Cassini's laws

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Cassini's laws provide a compact description of the motion of the Moon. They were established in 1693 by Giovanni Domenico Cassini, a prominent scientist of his time.[1]

Refinements of these laws to include physical librations have been made,[1] and they have been generalized to treat other satellites and planets.[2][3][4]

Cassini's laws[edit]

  1. The Moon has a 1:1 spin–orbit resonance. This means that the rotationorbit ratio of the Moon is such that the same side of it always faces the Earth.
  2. The Moon's rotational axis maintains a constant angle of inclination from the ecliptic plane. The Moon's rotational axis precesses so as to trace out a cone that intersects the ecliptic plane as a circle.
  3. A plane formed from a normal to the ecliptic plane and a normal to the Moon's orbital plane will contain the Moon's rotational axis.

In the case of the Moon, its rotational axis always points some 1.5 degrees away from the North ecliptic pole. The normal to the orbital plane and the rotational axis are always in opposite sides of the normal to the ecliptic.

Therefore, both the normal to the orbital plane and the Moon's rotational axis precess around the Ecliptic pole with the same period. The period is about 18.6 years and the motion is retrograde.

Cassini state[edit]

A system obeying these laws is said to be in a Cassini state, that is: an evolved rotational state where the spin axis, orbit normal, and normal to the Laplace plane are coplanar while the obliquity remains constant.[2][3][5] The Laplace plane is defined as the plane about which a planet or satellite orbit precesses with constant inclination.[5]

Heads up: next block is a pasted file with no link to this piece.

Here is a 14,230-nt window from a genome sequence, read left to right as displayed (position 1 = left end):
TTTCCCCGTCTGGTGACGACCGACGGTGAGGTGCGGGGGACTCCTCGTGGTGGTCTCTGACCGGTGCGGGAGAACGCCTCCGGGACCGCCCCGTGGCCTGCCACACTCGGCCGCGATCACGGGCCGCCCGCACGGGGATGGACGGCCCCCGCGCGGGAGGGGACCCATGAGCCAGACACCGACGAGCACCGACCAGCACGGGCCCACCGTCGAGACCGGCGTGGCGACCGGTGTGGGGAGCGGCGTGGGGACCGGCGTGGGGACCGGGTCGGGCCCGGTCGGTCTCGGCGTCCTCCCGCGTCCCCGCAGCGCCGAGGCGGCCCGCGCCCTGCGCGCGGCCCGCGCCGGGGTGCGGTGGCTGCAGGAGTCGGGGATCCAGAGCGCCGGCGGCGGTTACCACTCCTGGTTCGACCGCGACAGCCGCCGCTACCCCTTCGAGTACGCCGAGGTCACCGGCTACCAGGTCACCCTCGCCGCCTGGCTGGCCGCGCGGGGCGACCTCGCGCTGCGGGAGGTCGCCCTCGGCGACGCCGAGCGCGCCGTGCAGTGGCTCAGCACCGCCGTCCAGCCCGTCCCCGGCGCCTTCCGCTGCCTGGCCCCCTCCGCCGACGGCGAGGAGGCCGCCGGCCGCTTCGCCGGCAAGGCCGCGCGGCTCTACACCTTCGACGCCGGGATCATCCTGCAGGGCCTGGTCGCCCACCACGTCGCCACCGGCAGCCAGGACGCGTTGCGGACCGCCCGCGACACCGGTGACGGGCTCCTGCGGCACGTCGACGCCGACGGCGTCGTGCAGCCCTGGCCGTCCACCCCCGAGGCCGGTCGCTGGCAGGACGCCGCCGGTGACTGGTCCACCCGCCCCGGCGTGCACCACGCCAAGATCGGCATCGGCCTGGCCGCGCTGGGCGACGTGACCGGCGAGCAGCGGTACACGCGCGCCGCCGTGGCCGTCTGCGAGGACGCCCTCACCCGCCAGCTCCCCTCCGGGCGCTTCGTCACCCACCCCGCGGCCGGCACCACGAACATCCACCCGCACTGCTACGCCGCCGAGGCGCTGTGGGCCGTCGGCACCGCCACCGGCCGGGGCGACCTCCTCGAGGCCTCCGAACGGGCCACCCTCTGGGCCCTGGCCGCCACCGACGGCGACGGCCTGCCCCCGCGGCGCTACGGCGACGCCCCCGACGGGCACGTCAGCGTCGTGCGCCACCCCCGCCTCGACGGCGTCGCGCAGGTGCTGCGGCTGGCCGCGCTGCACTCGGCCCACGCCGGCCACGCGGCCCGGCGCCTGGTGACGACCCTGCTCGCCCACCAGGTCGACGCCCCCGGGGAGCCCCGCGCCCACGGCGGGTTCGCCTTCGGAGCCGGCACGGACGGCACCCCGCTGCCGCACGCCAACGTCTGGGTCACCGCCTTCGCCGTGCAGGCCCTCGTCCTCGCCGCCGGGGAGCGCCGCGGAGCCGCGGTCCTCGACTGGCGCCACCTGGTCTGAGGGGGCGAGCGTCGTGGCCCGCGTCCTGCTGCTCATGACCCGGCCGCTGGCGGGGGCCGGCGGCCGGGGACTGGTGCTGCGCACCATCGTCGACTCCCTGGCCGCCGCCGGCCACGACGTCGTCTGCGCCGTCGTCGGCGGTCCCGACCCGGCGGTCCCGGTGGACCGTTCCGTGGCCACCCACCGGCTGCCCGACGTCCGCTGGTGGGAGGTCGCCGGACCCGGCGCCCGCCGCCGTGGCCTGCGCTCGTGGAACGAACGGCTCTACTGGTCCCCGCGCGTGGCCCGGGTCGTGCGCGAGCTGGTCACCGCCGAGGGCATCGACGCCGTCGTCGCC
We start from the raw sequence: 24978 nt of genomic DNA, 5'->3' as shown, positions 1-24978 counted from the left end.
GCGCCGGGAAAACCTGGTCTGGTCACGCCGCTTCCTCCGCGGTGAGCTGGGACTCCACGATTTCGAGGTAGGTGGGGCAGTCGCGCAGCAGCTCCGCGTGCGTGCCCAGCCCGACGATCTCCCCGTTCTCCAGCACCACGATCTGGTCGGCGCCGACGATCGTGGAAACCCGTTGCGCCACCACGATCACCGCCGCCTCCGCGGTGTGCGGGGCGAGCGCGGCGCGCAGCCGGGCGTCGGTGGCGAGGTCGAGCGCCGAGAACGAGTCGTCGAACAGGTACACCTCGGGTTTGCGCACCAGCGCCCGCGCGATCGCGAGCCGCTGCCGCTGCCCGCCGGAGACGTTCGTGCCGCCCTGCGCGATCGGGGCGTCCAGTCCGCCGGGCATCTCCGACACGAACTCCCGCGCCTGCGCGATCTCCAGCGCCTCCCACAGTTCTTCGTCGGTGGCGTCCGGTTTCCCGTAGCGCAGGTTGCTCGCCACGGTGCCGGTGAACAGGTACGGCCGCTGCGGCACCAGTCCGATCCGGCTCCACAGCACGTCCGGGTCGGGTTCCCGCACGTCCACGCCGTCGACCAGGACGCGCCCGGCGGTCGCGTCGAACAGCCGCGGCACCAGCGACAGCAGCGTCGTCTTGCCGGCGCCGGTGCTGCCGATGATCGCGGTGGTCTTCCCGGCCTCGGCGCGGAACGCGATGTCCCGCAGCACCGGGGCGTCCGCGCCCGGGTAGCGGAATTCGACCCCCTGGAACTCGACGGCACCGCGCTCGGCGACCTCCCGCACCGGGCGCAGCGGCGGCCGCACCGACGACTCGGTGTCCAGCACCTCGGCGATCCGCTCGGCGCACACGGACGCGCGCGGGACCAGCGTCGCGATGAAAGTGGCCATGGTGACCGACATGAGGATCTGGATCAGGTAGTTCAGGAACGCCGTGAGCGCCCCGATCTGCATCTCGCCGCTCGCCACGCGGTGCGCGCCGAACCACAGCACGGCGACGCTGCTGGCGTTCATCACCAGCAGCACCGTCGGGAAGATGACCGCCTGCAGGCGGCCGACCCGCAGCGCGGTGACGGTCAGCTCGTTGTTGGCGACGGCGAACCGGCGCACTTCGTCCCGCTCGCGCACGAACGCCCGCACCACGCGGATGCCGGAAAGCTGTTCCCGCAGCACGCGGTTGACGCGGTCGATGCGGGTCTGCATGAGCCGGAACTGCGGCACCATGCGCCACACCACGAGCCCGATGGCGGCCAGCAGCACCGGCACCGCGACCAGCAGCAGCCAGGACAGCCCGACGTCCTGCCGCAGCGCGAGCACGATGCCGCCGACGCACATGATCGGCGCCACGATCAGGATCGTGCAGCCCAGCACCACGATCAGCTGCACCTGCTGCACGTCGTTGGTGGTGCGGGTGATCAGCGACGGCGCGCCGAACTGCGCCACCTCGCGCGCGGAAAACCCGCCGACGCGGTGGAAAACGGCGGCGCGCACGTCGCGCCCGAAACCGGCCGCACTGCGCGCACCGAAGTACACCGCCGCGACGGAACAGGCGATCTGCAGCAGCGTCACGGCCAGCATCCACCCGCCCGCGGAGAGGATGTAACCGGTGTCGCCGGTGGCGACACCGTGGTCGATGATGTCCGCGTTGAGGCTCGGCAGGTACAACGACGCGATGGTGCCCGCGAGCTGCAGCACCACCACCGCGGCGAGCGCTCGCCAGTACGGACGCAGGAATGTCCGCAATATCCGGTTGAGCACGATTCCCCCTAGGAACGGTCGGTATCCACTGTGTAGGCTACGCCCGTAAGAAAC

Cassini state 1 is defined as the situation in which both the spin axis and the orbit normal axis are on the same side of the normal to the Laplace plane. Cassini state 2 is defined as the case in which the spin axis and the orbit normal axis are on opposite sides of the normal to the Laplace plane.[6] Earth's moon is in Cassini state 2.

References and notes[edit]

  1. ^ a b For the original statement of the laws, see V V Belet︠s︡kiĭ (2001). Essays on the Motion of Celestial Bodies. Birkhäuser. p. 181. ISBN 3-7643-5866-1. 
  2. ^ a b Peale, Stanton J. (1969). "Generalized Cassini's Laws". The Astronomical Journal 74: 483. Bibcode:1969AJ.....74..483P. doi:10.1086/110825. ISSN 0004-6256. 
  3. ^ a b Yseboodt, Marie; Margot, Jean-Luc (2006). "Evolution of Mercury's obliquity". Icarus 181 (2): 327–337. Bibcode:2006Icar..181..327Y. doi:10.1016/j.icarus.2005.11.024. ISSN 0019-1035. 
  4. ^ V V Belet︠s︡kiĭ (2001). Essays on the Motion of Celestial Bodies. Birkhäuser. p. 179. ISBN 3-7643-5866-1. 
  5. ^ a b Y. Calisesi (2007). Solar Variability and Planetary Climates. Springer. p. 34. ISBN 0-387-48339-X. 
  6. ^ J. N. Winn and M. J. Holman (2005),"Obliquity Tides on Hot Jupiters", The Astrophysical Journal, Volume 628, Issue 2, pp. L159-L162.

Further reading[edit]